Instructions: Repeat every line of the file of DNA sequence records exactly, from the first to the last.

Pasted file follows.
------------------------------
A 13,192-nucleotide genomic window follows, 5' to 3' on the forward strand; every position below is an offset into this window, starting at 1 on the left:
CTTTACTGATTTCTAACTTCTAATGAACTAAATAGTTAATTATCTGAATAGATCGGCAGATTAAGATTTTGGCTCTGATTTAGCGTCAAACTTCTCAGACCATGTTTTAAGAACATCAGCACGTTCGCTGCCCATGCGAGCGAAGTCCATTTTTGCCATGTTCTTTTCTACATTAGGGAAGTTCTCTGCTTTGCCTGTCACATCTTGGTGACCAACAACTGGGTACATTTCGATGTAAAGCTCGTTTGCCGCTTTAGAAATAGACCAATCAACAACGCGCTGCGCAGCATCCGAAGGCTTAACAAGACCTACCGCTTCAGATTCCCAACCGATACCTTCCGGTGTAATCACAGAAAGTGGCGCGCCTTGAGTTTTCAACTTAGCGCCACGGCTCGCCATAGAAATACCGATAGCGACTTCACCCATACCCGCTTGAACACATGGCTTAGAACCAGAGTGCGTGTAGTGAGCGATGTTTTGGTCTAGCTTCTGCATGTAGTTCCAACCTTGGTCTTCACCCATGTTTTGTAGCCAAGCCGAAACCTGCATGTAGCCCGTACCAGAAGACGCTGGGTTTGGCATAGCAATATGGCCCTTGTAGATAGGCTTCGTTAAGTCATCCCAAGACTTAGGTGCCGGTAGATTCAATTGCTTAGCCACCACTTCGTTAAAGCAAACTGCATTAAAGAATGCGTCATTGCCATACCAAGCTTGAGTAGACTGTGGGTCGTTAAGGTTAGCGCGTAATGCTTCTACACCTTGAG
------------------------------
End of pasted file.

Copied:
A 13,192-nucleotide genomic window follows, 5' to 3' on the forward strand; every position below is an offset into this window, starting at 1 on the left:
CTTTACTGATTTCTAACTTCTAATGAACTAAATAGTTAATTATCTGAATAGATCGGCAGATTAAGATTTTGGCTCTGATTTAGCGTCAAACTTCTCAGACCATGTTTTAAGAACATCAGCACGTTCGCTGCCCATGCGAGCGAAGTCCATTTTTGCCATGTTCTTTTCTACATTAGGGAAGTTCTCTGCTTTGCCTGTCACATCTTGGTGACCAACAACTGGGTACATTTCGATGTAAAGCTCGTTTGCCGCTTTAGAAATAGACCAATCAACAACGCGCTGCGCAGCATCCGAAGGCTTAACAAGACCTACCGCTTCAGATTCCCAACCGATACCTTCCGGTGTAATCACAGAAAGTGGCGCGCCTTGAGTTTTCAACTTAGCGCCACGGCTCGCCATAGAAATACCGATAGCGACTTCACCCATACCCGCTTGAACACATGGCTTAGAACCAGAGTGCGTGTAGTGAGCGATGTTTTGGTCTAGCTTCTGCATGTAGTTCCAACCTTGGTCTTCACCCATGTTTTGTAGCCAAGCCGAAACCTGCATGTAGCCCGTACCAGAAGACGCTGGGTTTGGCATAGCAATATGGCCCTTGTAGATAGGCTTCGTTAAGTCATCCCAAGACTTAGGTGCCGGTAGATTCAATTGCTTAGCCACCACTTCGTTAAAGCAAACTGCATTAAAGAATGCGTCATTGCCATACCAAGCTTGAGTAGACTGTGGGTCGTTAAGGTTAGCGCGTAATGCTTCTACACCTTGAG